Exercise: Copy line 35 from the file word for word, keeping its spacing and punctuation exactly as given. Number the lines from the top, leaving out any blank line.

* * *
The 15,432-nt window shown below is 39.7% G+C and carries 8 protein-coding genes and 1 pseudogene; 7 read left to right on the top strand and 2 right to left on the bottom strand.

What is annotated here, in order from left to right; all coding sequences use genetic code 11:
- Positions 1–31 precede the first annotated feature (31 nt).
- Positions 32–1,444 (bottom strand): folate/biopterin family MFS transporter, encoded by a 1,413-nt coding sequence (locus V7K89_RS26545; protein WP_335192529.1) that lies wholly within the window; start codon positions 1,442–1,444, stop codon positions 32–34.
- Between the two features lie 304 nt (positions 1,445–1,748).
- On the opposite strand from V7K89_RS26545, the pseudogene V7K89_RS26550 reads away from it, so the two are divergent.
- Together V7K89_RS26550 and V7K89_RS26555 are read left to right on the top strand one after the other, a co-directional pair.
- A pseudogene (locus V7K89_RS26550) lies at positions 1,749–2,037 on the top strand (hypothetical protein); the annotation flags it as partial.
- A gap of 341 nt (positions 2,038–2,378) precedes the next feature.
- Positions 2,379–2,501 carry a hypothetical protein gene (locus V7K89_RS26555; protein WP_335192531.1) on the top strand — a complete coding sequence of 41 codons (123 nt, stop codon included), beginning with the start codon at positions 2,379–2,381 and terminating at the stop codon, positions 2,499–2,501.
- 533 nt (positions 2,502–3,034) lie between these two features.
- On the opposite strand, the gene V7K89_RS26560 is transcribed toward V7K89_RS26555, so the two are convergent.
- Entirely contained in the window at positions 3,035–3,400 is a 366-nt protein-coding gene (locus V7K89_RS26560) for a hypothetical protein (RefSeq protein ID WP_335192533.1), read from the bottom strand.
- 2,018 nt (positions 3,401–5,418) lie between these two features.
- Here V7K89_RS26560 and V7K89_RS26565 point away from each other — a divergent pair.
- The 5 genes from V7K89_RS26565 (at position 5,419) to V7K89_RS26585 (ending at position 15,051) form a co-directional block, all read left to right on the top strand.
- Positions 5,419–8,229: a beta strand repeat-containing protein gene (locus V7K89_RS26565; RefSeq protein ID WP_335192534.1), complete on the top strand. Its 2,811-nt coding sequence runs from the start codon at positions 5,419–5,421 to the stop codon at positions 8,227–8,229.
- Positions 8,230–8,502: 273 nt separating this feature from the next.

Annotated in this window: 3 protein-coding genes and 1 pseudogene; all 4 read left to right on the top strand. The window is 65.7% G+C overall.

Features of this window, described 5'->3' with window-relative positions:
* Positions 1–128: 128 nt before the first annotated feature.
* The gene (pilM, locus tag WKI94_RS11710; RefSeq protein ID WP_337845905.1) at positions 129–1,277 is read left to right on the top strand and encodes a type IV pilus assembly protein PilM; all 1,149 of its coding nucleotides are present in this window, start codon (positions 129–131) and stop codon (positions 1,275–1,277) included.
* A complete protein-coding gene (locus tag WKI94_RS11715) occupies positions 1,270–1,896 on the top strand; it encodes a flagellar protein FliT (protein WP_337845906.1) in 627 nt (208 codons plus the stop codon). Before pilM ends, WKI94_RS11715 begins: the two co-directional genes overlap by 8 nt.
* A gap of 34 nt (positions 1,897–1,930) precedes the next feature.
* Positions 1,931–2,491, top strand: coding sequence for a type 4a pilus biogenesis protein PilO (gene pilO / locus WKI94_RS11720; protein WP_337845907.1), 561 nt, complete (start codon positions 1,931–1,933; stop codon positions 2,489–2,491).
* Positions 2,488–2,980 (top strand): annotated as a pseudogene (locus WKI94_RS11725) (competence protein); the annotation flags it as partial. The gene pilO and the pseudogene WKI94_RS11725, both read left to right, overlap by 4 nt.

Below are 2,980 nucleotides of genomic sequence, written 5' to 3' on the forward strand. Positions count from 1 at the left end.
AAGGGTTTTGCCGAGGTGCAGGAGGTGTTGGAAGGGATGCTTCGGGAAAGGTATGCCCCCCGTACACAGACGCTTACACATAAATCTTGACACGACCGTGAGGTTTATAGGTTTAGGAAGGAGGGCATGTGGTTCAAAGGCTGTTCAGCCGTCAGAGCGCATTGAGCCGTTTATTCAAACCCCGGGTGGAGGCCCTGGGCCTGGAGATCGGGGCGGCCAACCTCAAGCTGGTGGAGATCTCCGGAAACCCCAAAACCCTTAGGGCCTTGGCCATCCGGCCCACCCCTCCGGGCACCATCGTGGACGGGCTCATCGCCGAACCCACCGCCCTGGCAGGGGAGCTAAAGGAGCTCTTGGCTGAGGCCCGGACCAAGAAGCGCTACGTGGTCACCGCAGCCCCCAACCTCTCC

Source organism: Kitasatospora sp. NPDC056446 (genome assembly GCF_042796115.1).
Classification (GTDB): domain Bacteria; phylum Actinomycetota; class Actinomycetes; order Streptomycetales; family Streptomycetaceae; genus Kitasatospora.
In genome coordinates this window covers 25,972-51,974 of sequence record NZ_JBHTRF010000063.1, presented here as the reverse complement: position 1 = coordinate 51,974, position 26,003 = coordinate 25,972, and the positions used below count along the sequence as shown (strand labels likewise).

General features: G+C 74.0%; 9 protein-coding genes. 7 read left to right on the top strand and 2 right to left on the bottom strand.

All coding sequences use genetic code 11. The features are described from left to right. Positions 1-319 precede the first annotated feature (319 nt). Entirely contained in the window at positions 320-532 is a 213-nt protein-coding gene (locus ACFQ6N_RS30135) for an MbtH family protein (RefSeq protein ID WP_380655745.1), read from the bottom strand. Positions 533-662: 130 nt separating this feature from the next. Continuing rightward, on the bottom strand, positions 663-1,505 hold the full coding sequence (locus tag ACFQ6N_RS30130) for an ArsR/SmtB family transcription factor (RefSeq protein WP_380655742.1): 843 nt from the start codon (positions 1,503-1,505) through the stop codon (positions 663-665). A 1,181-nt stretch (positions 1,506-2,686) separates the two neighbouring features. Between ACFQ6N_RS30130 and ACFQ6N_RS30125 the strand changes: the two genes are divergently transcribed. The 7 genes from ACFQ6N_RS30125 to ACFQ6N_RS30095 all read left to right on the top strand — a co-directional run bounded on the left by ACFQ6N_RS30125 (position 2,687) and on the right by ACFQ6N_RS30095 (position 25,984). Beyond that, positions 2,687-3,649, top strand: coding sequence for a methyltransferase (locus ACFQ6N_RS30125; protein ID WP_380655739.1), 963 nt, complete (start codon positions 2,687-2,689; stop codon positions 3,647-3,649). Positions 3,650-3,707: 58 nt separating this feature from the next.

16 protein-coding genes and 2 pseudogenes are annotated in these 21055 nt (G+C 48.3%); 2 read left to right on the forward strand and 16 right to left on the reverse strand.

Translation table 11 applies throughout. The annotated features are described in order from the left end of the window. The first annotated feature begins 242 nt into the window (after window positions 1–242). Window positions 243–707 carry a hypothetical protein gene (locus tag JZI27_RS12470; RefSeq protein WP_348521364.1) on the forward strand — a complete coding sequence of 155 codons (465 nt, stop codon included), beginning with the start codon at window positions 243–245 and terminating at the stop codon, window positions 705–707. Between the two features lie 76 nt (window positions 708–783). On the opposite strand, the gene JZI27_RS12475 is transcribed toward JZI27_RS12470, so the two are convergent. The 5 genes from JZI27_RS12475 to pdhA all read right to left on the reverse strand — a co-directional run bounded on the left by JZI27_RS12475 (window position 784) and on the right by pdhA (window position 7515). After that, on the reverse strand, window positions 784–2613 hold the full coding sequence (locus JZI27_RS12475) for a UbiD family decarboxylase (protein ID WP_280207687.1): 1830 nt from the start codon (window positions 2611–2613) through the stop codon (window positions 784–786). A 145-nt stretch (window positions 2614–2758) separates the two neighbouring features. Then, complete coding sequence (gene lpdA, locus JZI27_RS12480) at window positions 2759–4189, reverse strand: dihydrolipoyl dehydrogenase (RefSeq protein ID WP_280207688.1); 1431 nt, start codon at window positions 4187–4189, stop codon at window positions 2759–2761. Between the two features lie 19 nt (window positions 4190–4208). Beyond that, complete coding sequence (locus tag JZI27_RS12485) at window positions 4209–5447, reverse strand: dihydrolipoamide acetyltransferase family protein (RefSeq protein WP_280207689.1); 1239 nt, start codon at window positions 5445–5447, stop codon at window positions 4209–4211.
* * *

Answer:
Translation table 11 applies throughout. The annotated features are described in order from the left end of the window. The first annotated feature begins 242 nt into the window (after window positions 1–242). Window positions 243–707 carry a hypothetical protein gene (locus tag JZI27_RS12470; RefSeq protein WP_348521364.1) on the forward strand — a complete coding sequence of 155 codons (465 nt, stop codon included), beginning with the start codon at window positions 243–245 and terminating at the stop codon, window positions 705–707. Between the two features lie 76 nt (window positions 708–783). On the opposite strand, the gene JZI27_RS12475 is transcribed toward JZI27_RS12470, so the two are convergent. The 5 genes from JZI27_RS12475 to pdhA all read right to left on the reverse strand — a co-directional run bounded on the left by JZI27_RS12475 (window position 784) and on the right by pdhA (window position 7515). After that, on the reverse strand, window positions 784–2613 hold the full coding sequence (locus JZI27_RS12475) for a UbiD family decarboxylase (protein ID WP_280207687.1): 1830 nt from the start codon (window positions 2611–2613) through the stop codon (window positions 784–786). A 145-nt stretch (window positions 2614–2758) separates the two neighbouring features. Then, complete coding sequence (gene lpdA, locus JZI27_RS12480) at window positions 2759–4189, reverse strand: dihydrolipoyl dehydrogenase (RefSeq protein ID WP_280207688.1); 1431 nt, start codon at window positions 4187–4189, stop codon at window positions 2759–2761. Between the two features lie 19 nt (window positions 4190–4208). Beyond that, complete coding sequence (locus tag JZI27_RS12485) at window positions 4209–5447, reverse strand: dihydrolipoamide acetyltransferase family protein (RefSeq protein WP_280207689.1); 1239 nt, start codon at window positions 5445–5447, stop codon at window positions 4209–4211.